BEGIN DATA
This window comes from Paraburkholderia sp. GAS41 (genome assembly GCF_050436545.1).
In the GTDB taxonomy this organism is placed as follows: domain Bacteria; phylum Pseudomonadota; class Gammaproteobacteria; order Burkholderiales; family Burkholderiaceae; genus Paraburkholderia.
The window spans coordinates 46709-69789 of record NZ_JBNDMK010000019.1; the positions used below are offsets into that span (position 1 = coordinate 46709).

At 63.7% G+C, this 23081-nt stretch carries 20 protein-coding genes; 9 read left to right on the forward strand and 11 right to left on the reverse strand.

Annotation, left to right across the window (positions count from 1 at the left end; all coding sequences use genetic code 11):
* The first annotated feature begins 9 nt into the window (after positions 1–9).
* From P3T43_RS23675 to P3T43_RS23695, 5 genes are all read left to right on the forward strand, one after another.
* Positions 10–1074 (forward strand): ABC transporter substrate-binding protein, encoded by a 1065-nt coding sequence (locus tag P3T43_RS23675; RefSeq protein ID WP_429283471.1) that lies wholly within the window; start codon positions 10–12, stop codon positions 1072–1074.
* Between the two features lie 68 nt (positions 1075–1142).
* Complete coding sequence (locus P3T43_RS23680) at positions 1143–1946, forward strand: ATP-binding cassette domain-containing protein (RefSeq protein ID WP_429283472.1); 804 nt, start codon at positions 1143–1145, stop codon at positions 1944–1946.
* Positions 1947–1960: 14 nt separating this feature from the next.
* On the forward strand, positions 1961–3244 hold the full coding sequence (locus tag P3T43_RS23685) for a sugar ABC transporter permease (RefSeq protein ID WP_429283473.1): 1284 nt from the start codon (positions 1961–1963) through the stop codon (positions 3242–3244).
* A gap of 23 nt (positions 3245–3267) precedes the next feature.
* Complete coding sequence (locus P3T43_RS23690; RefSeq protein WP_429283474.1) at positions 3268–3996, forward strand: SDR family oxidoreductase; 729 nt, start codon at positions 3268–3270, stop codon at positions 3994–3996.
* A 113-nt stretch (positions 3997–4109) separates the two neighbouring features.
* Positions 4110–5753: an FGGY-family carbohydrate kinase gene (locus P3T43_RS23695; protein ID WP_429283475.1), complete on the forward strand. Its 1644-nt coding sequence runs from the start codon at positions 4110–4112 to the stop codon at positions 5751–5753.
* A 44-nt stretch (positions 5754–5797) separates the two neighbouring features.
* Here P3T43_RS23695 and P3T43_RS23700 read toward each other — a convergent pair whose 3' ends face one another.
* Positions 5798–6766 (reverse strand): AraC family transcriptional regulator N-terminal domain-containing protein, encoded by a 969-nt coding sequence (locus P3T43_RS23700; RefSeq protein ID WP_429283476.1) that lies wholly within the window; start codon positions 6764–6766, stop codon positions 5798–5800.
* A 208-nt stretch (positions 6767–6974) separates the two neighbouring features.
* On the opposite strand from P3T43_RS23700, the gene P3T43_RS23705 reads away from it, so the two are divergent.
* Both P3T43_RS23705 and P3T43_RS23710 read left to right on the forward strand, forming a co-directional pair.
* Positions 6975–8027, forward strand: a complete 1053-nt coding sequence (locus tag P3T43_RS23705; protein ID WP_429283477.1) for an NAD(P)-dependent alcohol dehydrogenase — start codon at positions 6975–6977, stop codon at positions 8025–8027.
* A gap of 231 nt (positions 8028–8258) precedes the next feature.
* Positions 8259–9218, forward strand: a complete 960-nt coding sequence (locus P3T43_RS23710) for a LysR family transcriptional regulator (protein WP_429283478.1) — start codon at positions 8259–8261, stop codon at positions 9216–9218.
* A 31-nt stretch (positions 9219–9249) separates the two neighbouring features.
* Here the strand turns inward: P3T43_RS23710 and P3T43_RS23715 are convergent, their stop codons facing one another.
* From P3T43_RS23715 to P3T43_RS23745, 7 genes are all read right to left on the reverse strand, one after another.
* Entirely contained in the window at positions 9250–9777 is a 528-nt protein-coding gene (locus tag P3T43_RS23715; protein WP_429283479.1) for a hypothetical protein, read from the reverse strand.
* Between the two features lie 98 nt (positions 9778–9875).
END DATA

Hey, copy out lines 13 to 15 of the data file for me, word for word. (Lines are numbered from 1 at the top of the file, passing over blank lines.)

* A gap of 23 nt (positions 3245–3267) precedes the next feature.
* Complete coding sequence (locus P3T43_RS23690; RefSeq protein WP_429283474.1) at positions 3268–3996, forward strand: SDR family oxidoreductase; 729 nt, start codon at positions 3268–3270, stop codon at positions 3994–3996.
* A 113-nt stretch (positions 3997–4109) separates the two neighbouring features.